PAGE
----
For example, with a Chase Sapphire Reserve card, you can cash in your UR points for one cent per point. If you have 100,000 points, that’s $1,000 in cash.

But if you redeem those UR points for flights in the UR portal, each point is worth 1.5 cents, boosting the value of those 100,000 points to $1,500.

You can often squeeze even more value out of each point by transferring them to certain airline partners.

How do I earn credit card miles?

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By now, you’re an expert in the theory behind how airline miles work. But what’s the best way to actually earn them?

Here are four ways to supercharge your rewards miles balance.

1. Get the right travel rewards credit card

The best cards require an excellent credit score. So before you apply for a new card, check your credit score for free to see whether you meet its requirements.

If not, start with an easier card to build your credit score, then gradually work your way up the chain.

Each rewards card offers unique perks, so choose the one that matches your spending habits.

For example, if you drive an hour to work every day, look for a card that offers bonus points for every dollar spent on gas.

You also want to choose a card with rewards you’ll actually use. If you have a preferred airline, consider their co-branded airline card. If you have no airline preference and want more redemption flexibility, start with a general travel card.

Lastly, don’t forget that many travel credit cards come with an annual fee. Some cards waive the first year’s fee, other cards do not. You have to calculate whether the card’s benefits justify the fee.

If the card offers a sign-up bonus, it’s almost always worth it — at least for the first year. After that, you typically have the option to downgrade to a no-annual-fee card if it makes sense.

2. Look for sign-up bonuses

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Many cards offer huge bonuses to new cardmembers who spend a certain amount of money within the first few months of opening a card.

For example, if you open a Chase Sapphire Preferred card and spend $4,000 in the first three months, Chase will dump a whopping 100,000 UR points into your account.

This is the fastest way to rack up credit card miles. Many travel hackers focus solely on earning miles through sign-up bonuses and “churn” through new credit cards every few months.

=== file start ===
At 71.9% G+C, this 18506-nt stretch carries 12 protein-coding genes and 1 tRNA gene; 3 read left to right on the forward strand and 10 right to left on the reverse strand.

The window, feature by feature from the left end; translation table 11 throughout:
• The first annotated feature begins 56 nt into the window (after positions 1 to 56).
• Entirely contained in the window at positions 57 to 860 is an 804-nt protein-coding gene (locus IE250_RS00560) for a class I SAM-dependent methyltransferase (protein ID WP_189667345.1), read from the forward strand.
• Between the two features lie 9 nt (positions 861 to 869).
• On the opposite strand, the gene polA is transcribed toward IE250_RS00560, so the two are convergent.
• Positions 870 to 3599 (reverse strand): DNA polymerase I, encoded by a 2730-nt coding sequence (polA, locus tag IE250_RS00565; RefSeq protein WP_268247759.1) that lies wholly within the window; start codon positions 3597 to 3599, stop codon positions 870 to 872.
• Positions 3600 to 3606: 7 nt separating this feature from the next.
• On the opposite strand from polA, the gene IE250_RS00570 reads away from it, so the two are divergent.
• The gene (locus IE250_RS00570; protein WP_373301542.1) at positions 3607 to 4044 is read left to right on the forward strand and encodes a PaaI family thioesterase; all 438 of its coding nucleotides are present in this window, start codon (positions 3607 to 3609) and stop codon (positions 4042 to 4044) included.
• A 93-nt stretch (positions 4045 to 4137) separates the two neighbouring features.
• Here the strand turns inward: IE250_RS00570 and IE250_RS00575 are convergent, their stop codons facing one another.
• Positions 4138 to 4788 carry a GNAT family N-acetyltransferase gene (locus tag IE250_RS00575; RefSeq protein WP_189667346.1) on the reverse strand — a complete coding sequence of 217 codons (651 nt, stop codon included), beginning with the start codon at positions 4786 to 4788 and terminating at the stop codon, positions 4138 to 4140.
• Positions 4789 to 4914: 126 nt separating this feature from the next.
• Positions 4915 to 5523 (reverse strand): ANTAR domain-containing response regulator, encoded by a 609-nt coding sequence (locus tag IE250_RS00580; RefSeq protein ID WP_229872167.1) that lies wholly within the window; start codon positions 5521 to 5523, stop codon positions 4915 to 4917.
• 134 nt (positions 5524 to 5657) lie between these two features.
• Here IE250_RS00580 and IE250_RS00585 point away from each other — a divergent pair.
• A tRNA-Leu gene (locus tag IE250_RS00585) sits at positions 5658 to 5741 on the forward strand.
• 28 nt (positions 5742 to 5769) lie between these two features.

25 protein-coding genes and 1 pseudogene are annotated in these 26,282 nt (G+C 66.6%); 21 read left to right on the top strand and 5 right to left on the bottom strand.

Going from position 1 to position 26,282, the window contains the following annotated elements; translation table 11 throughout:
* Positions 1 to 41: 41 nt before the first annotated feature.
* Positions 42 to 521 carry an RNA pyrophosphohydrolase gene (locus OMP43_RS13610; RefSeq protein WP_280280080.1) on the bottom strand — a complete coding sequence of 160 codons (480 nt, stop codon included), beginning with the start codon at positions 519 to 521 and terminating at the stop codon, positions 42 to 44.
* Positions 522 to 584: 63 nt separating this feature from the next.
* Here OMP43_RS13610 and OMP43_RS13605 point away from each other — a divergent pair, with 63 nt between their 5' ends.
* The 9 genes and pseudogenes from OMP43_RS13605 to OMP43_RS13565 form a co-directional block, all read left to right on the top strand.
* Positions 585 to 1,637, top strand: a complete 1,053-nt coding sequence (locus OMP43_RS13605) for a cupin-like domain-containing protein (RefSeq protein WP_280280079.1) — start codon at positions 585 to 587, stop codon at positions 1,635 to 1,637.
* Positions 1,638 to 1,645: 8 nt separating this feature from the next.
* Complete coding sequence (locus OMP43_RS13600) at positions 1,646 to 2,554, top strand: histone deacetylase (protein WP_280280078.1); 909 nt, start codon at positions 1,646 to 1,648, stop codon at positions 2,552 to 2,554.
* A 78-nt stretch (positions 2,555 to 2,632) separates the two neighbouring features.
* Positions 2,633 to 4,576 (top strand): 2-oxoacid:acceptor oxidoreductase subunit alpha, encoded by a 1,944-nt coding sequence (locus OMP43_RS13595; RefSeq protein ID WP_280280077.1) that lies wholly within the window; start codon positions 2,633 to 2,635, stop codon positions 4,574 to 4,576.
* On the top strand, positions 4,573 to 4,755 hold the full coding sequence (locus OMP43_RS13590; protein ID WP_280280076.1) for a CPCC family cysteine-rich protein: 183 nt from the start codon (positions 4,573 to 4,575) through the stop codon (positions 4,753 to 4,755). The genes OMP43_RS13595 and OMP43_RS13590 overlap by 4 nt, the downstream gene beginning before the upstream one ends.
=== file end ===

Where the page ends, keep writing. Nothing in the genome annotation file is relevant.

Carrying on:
If you go this route, keep in mind that each credit card application generates a hard inquiry on your credit report, temporarily lowering your score.

Sign-up bonus offers are constantly changing, so before applying for a new card, research the current best offers.

3. Refer friends and family

Some cards give you a special referral link you can use to share with friends and family. If someone clicks on your link and then opens a new card, you receive bonus points in your account.

For example, you can earn 20,000 UR points for every new person you get to open a Chase Sapphire Preferred card (up to 100,000 per year).

Since general travel cards are more flexible than co-branded cards, they are usually the easiest to make referrals.

4. Consider multiple travel cards

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Once you get the hang of one card, you can use multiple cards for even better rewards. Multi-card strategies include:

Combining an “everyday” card with a card that has a high multiplier in a certain spending category. Let’s say Card A offers 3x miles on gas purchases and 1x on everything else. Card B offers 1.5x on all purchases. Use Card A for gas only; use Card B for everything else.

Combining cards that offer bonuses in different spending categories. Use a separate card for each spending category (gas, travel, groceries, etc.) based on which categories it rewards.

Combining an airline card with a general travel card. Use the co-branded airline card for special perks when flying. Use the general card to earn points with everyday purchases, which you can then transfer to that particular airline’s frequent flyer program.